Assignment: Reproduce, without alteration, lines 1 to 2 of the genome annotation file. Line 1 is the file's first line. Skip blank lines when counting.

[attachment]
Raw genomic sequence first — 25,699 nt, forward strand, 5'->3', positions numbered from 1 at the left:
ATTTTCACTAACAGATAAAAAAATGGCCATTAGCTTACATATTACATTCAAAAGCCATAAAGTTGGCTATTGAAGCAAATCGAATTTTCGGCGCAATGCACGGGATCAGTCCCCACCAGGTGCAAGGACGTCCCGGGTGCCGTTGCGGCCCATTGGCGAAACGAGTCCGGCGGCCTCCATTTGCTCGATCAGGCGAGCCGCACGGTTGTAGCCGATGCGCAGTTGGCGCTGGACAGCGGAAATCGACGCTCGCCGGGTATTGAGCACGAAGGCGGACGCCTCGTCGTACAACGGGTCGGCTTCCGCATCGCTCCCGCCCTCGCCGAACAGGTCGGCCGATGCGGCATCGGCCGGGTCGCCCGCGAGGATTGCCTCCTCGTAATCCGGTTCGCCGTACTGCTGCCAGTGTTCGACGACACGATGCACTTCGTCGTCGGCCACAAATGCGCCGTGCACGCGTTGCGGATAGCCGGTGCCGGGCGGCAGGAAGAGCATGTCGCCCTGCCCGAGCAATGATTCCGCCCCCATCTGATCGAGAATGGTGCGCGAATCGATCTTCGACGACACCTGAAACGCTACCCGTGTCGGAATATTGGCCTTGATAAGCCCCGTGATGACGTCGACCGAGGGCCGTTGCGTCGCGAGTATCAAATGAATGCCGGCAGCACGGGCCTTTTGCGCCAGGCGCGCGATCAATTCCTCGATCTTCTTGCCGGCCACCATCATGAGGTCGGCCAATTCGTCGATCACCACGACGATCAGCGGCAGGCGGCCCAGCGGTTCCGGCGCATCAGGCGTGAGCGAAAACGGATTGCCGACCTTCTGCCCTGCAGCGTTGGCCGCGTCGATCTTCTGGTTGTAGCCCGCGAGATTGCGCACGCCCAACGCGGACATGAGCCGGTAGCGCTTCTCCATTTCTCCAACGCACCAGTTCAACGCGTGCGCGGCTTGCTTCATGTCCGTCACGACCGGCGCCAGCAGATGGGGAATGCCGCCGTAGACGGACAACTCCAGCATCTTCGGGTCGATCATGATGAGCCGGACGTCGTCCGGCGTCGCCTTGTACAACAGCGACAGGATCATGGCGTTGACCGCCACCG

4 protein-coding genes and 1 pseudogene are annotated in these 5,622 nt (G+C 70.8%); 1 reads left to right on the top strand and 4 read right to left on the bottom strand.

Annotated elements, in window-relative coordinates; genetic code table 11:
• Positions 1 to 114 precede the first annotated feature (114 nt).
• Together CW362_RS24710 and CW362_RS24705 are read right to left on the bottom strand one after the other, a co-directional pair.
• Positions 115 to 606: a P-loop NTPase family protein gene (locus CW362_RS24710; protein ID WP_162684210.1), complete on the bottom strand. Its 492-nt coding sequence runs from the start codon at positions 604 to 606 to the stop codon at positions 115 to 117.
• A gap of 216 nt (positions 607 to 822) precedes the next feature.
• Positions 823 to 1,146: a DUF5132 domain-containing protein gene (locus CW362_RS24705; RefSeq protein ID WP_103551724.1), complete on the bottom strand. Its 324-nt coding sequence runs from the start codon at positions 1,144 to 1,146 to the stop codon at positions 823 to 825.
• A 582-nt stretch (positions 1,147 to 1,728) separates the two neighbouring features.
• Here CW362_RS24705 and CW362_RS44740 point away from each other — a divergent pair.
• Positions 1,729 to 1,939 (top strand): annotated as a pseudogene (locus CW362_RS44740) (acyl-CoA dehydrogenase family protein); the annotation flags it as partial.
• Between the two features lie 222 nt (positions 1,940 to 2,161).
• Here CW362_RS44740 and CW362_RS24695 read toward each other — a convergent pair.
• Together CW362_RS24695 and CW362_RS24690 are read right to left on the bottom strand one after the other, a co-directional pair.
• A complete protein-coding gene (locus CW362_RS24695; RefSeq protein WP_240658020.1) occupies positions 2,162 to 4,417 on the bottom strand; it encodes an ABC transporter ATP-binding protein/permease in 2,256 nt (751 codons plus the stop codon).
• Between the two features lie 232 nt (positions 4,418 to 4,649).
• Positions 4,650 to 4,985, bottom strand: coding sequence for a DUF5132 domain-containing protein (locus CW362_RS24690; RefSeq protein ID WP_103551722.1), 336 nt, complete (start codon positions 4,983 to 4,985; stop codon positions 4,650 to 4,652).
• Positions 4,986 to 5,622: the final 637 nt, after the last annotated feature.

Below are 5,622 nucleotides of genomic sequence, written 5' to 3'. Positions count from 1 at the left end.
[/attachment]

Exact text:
Raw genomic sequence first — 25,699 nt, forward strand, 5'->3', positions numbered from 1 at the left:
ATTTTCACTAACAGATAAAAAAATGGCCATTAGCTTACATATTACATTCAAAAGCCATAAAGTTGGCTATTGAAGCAAATCGAATTTTCGGCGCAATGCACGGGATCAGTCCCCACCAGGTGCAAGGACGTCCCGGGTGCCGTTGCGGCCCATTGGCGAAACGAGTCCGGCGGCCTCCATTTGCTCGATCAGGCGAGCCGCACGGTTGTAGCCGATGCGCAGTTGGCGCTGGACAGCGGAAATCGACGCTCGCCGGGTATTGAGCACGAAGGCGGACGCCTCGTCGTACAACGGGTCGGCTTCCGCATCGCTCCCGCCCTCGCCGAACAGGTCGGCCGATGCGGCATCGGCCGGGTCGCCCGCGAGGATTGCCTCCTCGTAATCCGGTTCGCCGTACTGCTGCCAGTGTTCGACGACACGATGCACTTCGTCGTCGGCCACAAATGCGCCGTGCACGCGTTGCGGATAGCCGGTGCCGGGCGGCAGGAAGAGCATGTCGCCCTGCCCGAGCAATGATTCCGCCCCCATCTGATCGAGAATGGTGCGCGAATCGATCTTCGACGACACCTGAAACGCTACCCGTGTCGGAATATTGGCCTTGATAAGCCCCGTGATGACGTCGACCGAGGGCCGTTGCGTCGCGAGTATCAAATGAATGCCGGCAGCACGGGCCTTTTGCGCCAGGCGCGCGATCAATTCCTCGATCTTCTTGCCGGCCACCATCATGAGGTCGGCCAATTCGTCGATCACCACGACGATCAGCGGCAGGCGGCCCAGCGGTTCCGGCGCATCAGGCGTGAGCGAAAACGGATTGCCGACCTTCTGCCCTGCAGCGTTGGCCGCGTCGATCTTCTGGTTGTAGCCCGCGAGATTGCGCACGCCCAACGCGGACATGAGCCGGTAGCGCTTCTCCATTTCTCCAACGCACCAGTTCAACGCGTGCGCGGCTTGCTTCATGTCCGTCACGACCGGCGCCAGCAGATGGGGAATGCCGCCGTAGACGGACAACTCCAGCATCTTCGGGTCGATCATGATGAGCCGGACGTCGTCCGGCGTCGCCTTGTACAACAGCGACAGGATCATGGCGTTGACCGCCACCG